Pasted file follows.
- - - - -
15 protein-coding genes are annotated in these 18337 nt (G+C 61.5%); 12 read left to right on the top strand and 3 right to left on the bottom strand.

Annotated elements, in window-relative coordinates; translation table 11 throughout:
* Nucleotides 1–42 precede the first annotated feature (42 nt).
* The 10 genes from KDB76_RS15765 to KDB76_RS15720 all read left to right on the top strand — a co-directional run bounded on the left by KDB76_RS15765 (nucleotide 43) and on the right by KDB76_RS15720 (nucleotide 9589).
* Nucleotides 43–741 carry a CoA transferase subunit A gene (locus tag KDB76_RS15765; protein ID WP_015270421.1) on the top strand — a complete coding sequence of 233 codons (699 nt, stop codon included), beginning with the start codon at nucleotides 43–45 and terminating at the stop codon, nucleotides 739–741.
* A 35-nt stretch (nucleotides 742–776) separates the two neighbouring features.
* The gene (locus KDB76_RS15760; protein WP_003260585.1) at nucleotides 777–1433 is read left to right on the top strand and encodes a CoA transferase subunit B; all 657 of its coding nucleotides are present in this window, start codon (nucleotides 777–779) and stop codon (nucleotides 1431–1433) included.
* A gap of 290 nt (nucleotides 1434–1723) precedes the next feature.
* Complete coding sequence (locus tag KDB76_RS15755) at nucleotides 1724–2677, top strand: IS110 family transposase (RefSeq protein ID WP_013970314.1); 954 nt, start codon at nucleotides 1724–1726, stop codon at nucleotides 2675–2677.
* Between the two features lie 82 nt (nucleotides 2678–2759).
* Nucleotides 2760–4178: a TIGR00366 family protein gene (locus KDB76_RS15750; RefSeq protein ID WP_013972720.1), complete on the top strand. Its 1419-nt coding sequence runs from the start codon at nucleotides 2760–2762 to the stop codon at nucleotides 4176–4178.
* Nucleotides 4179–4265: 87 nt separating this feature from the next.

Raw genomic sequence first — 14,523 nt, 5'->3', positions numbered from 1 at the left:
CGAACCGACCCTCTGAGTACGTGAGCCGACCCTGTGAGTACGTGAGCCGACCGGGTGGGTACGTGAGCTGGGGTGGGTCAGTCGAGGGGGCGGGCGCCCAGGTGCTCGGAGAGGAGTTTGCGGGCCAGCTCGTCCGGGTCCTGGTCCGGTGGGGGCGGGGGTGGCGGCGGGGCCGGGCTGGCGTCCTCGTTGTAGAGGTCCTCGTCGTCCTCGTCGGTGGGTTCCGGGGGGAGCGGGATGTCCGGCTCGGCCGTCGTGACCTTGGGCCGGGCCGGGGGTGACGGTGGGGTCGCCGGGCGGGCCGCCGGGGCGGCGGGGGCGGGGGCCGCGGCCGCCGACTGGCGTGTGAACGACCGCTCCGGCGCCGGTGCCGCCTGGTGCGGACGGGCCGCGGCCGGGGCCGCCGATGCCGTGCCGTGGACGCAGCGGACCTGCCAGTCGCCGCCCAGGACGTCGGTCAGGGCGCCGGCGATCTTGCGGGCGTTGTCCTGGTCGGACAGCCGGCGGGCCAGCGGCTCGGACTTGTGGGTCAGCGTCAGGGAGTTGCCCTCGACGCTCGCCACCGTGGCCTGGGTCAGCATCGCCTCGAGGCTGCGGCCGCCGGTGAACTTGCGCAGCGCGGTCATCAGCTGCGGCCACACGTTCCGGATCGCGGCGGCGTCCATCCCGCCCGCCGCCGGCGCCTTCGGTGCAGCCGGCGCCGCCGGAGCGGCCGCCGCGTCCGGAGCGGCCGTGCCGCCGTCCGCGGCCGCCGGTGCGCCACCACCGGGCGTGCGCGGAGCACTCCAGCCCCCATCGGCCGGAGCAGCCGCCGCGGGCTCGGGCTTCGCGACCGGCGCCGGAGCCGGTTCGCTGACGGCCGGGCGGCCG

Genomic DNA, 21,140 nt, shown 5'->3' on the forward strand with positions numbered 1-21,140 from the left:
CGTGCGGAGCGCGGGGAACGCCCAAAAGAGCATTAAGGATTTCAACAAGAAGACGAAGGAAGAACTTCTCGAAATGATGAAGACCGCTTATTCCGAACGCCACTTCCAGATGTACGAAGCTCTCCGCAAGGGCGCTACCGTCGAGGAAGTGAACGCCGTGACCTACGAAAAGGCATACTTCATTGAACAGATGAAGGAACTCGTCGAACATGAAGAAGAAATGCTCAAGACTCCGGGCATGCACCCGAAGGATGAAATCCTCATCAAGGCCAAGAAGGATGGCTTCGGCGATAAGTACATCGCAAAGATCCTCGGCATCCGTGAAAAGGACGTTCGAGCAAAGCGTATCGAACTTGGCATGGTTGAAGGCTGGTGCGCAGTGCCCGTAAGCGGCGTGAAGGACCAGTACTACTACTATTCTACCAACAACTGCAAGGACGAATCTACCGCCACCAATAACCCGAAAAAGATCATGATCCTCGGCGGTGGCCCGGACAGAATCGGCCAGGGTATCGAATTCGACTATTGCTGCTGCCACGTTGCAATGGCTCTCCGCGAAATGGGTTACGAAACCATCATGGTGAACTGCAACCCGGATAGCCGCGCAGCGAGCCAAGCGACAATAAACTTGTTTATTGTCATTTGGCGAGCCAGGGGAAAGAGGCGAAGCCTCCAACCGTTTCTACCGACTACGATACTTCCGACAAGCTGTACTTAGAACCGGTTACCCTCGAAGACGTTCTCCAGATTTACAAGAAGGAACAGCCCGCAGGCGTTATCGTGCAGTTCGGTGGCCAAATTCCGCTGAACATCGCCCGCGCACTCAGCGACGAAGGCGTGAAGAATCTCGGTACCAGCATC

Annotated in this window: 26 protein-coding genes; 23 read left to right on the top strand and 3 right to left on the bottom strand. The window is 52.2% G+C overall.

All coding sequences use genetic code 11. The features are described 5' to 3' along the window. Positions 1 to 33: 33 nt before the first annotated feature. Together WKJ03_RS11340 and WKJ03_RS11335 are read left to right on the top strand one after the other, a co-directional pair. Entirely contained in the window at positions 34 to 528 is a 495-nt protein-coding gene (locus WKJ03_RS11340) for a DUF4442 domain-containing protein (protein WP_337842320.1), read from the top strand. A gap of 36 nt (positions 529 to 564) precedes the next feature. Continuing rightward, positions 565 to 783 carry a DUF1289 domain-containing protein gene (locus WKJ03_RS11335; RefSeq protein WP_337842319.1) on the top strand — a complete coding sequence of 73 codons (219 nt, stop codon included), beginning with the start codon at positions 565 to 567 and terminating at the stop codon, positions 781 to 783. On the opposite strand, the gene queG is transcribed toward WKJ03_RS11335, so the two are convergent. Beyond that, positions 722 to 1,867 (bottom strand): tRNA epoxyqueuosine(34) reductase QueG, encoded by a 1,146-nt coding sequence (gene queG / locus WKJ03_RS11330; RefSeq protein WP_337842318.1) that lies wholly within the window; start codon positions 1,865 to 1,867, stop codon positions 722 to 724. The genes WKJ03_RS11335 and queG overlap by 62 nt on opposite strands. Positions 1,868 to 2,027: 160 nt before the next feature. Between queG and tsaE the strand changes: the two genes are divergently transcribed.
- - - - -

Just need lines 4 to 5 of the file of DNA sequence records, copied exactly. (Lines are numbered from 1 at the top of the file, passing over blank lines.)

* The 10 genes from KDB76_RS15765 to KDB76_RS15720 all read left to right on the top strand — a co-directional run bounded on the left by KDB76_RS15765 (nucleotide 43) and on the right by KDB76_RS15720 (nucleotide 9589).
* Nucleotides 43–741 carry a CoA transferase subunit A gene (locus tag KDB76_RS15765; protein ID WP_015270421.1) on the top strand — a complete coding sequence of 233 codons (699 nt, stop codon included), beginning with the start codon at nucleotides 43–45 and terminating at the stop codon, nucleotides 739–741.